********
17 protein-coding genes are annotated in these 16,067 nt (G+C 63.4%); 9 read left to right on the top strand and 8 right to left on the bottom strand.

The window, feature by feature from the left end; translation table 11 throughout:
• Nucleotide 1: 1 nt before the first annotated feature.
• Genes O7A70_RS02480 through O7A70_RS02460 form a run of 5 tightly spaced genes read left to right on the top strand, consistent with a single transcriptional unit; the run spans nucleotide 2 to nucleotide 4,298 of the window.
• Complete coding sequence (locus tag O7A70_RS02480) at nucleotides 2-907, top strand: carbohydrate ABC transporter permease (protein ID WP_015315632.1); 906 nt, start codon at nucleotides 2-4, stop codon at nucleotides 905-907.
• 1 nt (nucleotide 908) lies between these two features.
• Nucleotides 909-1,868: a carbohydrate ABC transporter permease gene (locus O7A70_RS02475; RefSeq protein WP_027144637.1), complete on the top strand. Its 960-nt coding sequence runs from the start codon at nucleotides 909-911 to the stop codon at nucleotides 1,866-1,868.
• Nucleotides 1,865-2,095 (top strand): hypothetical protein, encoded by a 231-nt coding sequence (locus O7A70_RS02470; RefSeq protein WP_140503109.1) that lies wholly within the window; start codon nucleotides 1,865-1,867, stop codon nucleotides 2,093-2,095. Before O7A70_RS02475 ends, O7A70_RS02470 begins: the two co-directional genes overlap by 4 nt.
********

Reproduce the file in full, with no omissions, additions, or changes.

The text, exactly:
17 protein-coding genes are annotated in these 16,067 nt (G+C 63.4%); 9 read left to right on the top strand and 8 right to left on the bottom strand.

The window, feature by feature from the left end; translation table 11 throughout:
• Nucleotide 1: 1 nt before the first annotated feature.
• Genes O7A70_RS02480 through O7A70_RS02460 form a run of 5 tightly spaced genes read left to right on the top strand, consistent with a single transcriptional unit; the run spans nucleotide 2 to nucleotide 4,298 of the window.
• Complete coding sequence (locus tag O7A70_RS02480) at nucleotides 2-907, top strand: carbohydrate ABC transporter permease (protein ID WP_015315632.1); 906 nt, start codon at nucleotides 2-4, stop codon at nucleotides 905-907.
• 1 nt (nucleotide 908) lies between these two features.
• Nucleotides 909-1,868: a carbohydrate ABC transporter permease gene (locus O7A70_RS02475; RefSeq protein WP_027144637.1), complete on the top strand. Its 960-nt coding sequence runs from the start codon at nucleotides 909-911 to the stop codon at nucleotides 1,866-1,868.
• Nucleotides 1,865-2,095 (top strand): hypothetical protein, encoded by a 231-nt coding sequence (locus O7A70_RS02470; RefSeq protein WP_140503109.1) that lies wholly within the window; start codon nucleotides 1,865-1,867, stop codon nucleotides 2,093-2,095. Before O7A70_RS02475 ends, O7A70_RS02470 begins: the two co-directional genes overlap by 4 nt.